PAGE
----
News (World)

Here’s why some gay Brazilians support their country’s rabidly anti-LGBTQ president

Jair Bolsonaro, Brazil, president, anti-gay, anti-LGBTQ
Photo: Shutterstock

In his first week in office, newly elected Brazilian President Jair Bolsonaro started actions to roll back LGBTQ rights. So it was only a matter of time before a newspaper covered one of his gay fans. brings us the story of Tiago Pavinatto, a 34-year-old gay lawyer and newspaper columnist who feels confident that Bolsonaro won’t harm LGBTQ rights because, “He will be surrounded by people who will ensure gay rights be respected.”

Sounds a bit like the gay conservatives who expected Trump to support LGBTQ rights in America.

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According to, 29 percent of gay Brazilians planned on supporting Bolsonaro in the October 2018 national elections.

Throughout his career, Bolsonaro has vilified the LGBTQ community, largely using gay people as evidence of Brazil’s eroding moral values. He has stated that parents should beat their kids for being gay and that he’d rather have a dead son than a gay one. He has also criticized a school anti-bullying program as a “gay kit” designed to turn kids queer.

Related: Brazilian president launches attack on LGBTQ people hours after inauguration

But Pavinatto and other gay voters see Bolsonaro’s homophobia as a ploy to win over macho and conservative voters in a country where conservative Christians increasingly hold power. They also see Bolsonaro as the only alternative to the country’s former ruling party which was plagued by corruption. says Bolsonaro began backing off of his anti-gay rhetoric three days before the October elections, stating that the government “has nothing do to with anyone’s sexual orientation” and he could see himself appointing a gay cabinet member.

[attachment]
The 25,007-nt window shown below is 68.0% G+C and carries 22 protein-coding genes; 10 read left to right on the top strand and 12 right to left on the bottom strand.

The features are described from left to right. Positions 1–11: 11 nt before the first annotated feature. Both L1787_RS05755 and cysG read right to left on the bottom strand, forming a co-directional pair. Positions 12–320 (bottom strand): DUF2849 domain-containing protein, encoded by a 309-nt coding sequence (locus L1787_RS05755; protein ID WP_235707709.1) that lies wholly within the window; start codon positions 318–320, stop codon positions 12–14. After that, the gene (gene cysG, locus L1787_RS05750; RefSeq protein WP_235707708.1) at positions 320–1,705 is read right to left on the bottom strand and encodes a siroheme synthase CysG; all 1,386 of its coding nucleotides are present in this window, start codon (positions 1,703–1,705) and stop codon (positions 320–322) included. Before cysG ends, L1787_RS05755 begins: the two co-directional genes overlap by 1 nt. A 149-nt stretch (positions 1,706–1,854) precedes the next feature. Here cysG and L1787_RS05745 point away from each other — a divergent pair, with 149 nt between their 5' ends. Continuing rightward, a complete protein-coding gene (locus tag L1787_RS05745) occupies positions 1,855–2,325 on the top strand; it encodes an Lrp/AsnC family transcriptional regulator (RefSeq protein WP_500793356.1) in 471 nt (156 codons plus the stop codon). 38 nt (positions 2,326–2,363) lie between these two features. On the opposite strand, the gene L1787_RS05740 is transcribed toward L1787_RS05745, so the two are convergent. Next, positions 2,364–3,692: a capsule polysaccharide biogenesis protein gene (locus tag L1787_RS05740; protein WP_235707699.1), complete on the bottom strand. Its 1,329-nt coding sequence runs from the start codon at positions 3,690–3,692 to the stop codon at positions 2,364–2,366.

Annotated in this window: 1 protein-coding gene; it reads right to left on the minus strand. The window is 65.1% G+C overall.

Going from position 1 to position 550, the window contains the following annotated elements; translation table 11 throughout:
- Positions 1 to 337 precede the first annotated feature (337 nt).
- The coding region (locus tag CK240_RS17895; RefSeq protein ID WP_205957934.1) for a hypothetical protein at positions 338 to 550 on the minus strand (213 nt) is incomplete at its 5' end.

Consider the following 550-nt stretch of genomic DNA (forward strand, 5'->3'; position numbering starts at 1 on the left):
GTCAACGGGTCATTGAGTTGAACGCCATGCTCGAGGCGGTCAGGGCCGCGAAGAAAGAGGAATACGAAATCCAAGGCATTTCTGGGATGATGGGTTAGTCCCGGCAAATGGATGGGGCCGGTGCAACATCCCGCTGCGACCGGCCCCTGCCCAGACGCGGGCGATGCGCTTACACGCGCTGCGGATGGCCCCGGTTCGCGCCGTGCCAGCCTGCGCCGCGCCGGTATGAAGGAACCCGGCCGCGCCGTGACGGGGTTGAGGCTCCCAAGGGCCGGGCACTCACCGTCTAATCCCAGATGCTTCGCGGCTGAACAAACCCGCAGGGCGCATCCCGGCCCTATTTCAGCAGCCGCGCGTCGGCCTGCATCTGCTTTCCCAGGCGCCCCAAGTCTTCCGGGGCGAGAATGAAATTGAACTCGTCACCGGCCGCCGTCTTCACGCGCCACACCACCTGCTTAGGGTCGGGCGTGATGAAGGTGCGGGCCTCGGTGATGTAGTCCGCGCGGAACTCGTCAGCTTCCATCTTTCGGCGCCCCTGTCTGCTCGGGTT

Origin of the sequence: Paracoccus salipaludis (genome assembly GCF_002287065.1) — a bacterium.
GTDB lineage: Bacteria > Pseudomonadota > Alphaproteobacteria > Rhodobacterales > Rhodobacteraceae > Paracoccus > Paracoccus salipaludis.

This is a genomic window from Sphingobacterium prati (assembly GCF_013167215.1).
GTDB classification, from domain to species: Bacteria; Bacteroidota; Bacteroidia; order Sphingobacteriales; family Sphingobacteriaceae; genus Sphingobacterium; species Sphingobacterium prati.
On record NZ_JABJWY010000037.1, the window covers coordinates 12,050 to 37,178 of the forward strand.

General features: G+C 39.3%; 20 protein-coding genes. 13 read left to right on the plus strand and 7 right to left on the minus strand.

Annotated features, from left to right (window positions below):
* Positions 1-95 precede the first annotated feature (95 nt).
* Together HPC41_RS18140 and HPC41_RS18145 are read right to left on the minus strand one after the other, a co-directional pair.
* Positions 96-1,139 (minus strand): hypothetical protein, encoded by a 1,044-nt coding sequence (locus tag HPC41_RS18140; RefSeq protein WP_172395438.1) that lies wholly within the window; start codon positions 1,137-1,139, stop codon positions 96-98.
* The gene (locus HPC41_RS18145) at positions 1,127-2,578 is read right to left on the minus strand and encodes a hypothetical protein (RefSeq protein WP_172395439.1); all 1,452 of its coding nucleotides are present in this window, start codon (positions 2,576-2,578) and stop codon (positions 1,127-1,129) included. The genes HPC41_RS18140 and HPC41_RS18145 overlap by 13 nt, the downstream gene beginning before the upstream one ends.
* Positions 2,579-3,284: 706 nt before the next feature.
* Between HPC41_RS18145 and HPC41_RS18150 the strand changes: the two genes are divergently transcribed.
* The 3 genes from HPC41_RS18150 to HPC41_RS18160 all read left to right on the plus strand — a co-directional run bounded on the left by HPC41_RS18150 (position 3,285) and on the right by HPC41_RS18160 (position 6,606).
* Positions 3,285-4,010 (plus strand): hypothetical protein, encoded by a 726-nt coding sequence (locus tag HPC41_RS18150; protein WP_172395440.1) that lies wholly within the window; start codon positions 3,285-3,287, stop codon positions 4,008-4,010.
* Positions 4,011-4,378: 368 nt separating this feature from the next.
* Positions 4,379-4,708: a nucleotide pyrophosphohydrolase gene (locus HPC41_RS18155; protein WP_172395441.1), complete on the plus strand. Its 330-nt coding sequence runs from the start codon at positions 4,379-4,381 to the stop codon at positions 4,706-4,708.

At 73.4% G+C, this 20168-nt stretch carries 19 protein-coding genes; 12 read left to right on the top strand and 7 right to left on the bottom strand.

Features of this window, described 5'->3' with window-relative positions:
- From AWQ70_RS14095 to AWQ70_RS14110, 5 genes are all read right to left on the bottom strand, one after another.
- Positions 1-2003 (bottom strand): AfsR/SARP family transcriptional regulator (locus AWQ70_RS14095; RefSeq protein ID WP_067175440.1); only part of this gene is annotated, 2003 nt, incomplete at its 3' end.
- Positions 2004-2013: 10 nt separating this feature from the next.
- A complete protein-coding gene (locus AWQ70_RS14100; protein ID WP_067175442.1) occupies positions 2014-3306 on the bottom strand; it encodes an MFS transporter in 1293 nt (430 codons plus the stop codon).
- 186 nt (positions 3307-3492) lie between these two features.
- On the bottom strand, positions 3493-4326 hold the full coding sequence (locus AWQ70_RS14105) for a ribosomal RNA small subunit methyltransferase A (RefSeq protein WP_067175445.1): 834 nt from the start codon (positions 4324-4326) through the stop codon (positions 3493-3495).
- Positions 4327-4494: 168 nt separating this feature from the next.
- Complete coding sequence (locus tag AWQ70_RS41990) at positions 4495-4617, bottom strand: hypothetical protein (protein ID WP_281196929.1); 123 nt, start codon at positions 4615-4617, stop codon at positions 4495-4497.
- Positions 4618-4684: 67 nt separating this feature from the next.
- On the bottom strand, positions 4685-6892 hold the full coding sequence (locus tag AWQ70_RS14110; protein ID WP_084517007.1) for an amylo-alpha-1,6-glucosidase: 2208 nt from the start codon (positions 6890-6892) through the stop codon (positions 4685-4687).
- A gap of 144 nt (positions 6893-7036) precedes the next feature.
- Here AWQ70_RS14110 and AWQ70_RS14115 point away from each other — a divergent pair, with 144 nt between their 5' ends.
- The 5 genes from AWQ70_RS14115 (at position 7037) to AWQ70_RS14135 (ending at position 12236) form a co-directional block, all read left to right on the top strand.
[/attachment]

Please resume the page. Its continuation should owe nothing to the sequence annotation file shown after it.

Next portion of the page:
Nevertheless, during his first week in office, Bolsonaro ordered Brazil’s human rights ministry to no longer consider any affairs involving the LGBT community. He also appointed Damares Alves, a former evangelical pastor who blames LGBTQ rights for threatening Brazilian families, as his new human rights minister.

Bolsonaro’s presidential term will last four years.

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